Rapid Innovation

Posted: February 21, 2015 by Bill Cunningham in Innovation, People, Startup, Technology

bill-cunningham-sc“You can’t connect the dots looking forward; you can only connect them looking backwards. So you have to trust that the dots will somehow connect in your future. You have to trust in something – your gut, destiny, life, karma, whatever. This approach has never let me down, and it has made all the difference in my life.”  – Steve Jobs – founder of Apple Computer

In my office I have a picture of Steve Jobs on one wall and Steve Blank facing him on the other. Mr. Jobs certainly needs no introduction, but Mr. Blank is not a household word around the Midwest as he is a veteran of 8 Silicon Valley tech companies and teaches at Stanford and Berkeley.  Steve Jobs believes customers can’t know what they want — we have to invent it for them.  Steve Blank, however, believes that you must find out what your customers need, and solve their problems. Which Steve do you follow?

The entrepreneur’s answer: follow both! Despite their apparent polarity, both Steves have valuable insight into the entrepreneurial way. Steve Jobs has a history of disruptive innovation in the tech world. Yet, his innovation did not happen without his close attention to the way people interact with technology. He didn’t ask people if they would use an iPod (iPad, iPhone, Watch.) He watched very closely how technology might solve many user problems and then create stunning products.

Steve Blank embraces this philosophy as well. He declares that no business plan can work until you engage with your potential customers. In his book, The Startup Owner’s Manual, he insists that “There Are No Facts Inside Your Building, So Get Outside.” In concert with Steve Jobs, you must listen to your potential customers, test your assumptions, build a minimum viable product to see if the “dogs even like the dog food.”

Both Steves agree that fast, fearless decision-making, short cycle times and warp speed are necessary to compete in today’s technology world. McKinsey researched a number of software companies and found that developers who delivered the product on-time but over-budget generated 8% more profits than developers who delivered on-budget but were late to market. This study lends credence to fast-decision making, rapid prototyping and short cycle times.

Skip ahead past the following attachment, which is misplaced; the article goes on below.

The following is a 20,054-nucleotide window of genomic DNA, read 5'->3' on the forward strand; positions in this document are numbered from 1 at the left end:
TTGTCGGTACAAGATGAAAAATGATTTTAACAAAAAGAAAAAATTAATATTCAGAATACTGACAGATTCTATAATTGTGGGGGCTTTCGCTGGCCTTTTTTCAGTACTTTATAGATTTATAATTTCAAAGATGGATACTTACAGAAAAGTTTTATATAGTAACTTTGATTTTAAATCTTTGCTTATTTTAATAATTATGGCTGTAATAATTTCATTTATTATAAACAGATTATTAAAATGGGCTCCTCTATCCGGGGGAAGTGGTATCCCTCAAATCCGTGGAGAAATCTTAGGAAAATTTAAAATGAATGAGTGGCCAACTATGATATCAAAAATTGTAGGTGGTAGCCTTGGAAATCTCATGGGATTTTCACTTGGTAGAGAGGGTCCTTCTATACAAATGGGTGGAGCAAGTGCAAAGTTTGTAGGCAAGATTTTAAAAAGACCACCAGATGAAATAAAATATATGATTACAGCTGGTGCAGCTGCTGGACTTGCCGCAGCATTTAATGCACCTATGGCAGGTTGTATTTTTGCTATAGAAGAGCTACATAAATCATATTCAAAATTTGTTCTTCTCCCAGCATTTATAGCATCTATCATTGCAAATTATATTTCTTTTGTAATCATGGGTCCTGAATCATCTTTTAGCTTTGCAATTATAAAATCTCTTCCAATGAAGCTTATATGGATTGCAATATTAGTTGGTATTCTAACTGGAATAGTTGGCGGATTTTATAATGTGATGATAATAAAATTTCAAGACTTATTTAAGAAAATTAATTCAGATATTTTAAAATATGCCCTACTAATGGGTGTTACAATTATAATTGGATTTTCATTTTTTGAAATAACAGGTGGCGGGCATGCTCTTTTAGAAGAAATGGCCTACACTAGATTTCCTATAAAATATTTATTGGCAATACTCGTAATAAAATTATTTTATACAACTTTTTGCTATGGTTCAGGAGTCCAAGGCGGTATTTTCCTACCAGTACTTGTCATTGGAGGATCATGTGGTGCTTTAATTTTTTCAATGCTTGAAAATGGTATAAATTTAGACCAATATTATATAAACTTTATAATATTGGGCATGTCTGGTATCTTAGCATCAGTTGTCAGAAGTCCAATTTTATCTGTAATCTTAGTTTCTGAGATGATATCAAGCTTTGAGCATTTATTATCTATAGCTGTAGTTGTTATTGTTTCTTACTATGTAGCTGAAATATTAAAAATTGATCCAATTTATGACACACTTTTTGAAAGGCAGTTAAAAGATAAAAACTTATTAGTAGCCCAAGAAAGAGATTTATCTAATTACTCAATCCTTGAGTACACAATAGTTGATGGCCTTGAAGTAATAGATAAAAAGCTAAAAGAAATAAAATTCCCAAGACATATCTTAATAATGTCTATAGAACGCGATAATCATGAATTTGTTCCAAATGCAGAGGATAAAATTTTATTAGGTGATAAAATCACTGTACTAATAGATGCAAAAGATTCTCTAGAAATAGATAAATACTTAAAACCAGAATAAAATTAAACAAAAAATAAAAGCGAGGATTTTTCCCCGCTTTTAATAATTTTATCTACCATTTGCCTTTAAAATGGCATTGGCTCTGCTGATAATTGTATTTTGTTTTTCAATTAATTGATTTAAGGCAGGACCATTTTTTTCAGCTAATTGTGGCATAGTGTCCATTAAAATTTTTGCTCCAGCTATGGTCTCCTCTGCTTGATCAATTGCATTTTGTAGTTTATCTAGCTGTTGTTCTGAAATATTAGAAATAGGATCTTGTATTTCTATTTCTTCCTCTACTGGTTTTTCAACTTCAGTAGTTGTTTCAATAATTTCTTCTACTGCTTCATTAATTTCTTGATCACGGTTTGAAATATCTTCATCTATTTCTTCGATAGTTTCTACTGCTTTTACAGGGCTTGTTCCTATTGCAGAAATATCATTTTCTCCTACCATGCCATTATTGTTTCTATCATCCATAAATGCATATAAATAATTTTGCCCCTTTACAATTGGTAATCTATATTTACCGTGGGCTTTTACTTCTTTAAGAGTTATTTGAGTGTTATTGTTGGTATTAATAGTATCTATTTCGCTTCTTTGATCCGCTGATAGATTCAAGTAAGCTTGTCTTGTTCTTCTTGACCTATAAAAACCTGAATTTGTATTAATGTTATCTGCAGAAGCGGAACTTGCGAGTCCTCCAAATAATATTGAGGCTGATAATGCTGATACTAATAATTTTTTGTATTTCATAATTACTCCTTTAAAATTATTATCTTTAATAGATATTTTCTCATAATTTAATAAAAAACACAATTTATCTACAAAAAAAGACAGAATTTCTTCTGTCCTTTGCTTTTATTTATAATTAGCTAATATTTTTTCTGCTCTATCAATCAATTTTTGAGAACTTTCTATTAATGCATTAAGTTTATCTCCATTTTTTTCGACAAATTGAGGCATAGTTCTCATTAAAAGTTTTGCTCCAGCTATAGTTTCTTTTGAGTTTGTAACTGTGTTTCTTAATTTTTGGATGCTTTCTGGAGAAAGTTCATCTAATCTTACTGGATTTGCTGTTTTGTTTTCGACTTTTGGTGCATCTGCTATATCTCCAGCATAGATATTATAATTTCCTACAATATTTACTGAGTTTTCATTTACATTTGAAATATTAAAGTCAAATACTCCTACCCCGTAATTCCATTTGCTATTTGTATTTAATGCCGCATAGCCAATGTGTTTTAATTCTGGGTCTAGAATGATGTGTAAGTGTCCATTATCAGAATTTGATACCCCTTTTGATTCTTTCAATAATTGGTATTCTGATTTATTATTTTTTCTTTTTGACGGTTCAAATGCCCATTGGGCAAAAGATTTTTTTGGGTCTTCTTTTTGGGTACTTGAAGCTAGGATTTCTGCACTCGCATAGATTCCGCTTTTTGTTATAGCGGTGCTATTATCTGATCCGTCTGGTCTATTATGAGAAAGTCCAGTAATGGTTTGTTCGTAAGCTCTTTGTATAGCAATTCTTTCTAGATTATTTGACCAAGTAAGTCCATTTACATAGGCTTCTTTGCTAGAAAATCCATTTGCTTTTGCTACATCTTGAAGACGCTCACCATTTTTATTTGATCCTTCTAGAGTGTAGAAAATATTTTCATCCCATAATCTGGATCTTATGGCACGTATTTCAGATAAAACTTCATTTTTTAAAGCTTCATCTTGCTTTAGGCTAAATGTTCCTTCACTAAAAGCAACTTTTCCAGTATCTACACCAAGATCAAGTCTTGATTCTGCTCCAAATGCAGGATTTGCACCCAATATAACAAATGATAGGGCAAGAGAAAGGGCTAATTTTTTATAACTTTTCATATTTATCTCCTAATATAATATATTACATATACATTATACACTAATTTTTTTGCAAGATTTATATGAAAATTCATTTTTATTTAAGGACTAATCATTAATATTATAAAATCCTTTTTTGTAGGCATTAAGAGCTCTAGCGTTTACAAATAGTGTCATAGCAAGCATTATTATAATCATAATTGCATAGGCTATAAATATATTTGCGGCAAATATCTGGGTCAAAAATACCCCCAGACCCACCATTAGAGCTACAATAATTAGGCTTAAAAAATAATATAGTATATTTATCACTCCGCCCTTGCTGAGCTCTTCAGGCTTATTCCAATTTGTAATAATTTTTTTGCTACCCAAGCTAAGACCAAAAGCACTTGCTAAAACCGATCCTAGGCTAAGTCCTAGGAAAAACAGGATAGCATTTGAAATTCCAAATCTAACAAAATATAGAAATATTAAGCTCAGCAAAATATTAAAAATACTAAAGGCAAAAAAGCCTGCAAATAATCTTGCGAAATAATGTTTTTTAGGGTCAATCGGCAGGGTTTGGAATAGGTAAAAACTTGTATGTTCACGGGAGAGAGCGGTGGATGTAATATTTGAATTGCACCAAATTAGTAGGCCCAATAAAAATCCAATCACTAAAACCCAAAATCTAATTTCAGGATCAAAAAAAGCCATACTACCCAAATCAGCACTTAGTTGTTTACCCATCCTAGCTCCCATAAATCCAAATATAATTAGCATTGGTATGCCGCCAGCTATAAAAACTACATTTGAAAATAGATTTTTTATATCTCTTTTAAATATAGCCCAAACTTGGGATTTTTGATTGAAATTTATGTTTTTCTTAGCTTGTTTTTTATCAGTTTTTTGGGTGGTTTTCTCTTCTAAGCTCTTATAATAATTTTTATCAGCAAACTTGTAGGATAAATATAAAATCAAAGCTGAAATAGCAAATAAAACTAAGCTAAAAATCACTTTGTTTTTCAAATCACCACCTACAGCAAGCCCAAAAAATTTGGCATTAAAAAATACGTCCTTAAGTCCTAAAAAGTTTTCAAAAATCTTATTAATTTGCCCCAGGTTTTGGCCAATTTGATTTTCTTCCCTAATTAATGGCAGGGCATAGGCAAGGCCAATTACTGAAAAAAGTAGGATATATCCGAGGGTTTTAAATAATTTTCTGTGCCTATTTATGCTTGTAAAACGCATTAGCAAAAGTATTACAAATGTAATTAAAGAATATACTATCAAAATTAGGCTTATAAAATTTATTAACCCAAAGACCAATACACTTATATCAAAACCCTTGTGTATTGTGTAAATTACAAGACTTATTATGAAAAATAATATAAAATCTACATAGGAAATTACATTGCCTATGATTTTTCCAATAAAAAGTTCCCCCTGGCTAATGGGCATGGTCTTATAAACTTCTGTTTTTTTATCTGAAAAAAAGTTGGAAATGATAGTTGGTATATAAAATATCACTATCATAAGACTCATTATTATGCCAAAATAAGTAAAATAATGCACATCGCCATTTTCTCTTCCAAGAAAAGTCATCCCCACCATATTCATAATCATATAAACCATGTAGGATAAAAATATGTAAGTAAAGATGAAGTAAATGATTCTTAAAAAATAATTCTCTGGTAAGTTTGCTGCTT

Back in the 1980’s and 1990’s, Apple planned products on an 18 month product life cycle. In the early days of personal computing, quick innovation created the competitive advantage for Apple and others. Scores of companies got out-innovated and later ceased operations because they couldn’t keep up the pace of rapid innovation.

This pace requires both visionary developers (hardware, software, marketing — yes marketing) and a keen sense of how customers will take to your new innovation. In Apple’s case, the hardware and software had to be intuitive and consistent with Steve Job’s vision. However, marketing – positioning the product, rolling the product out, delivering beyond expectations required significant resources and effort.

Listen to the two Steves. Innovate — but only after getting an earful from your potential customers.

You can read more entrepreneurial thought leaders columns at http://www.cincyentre.com.

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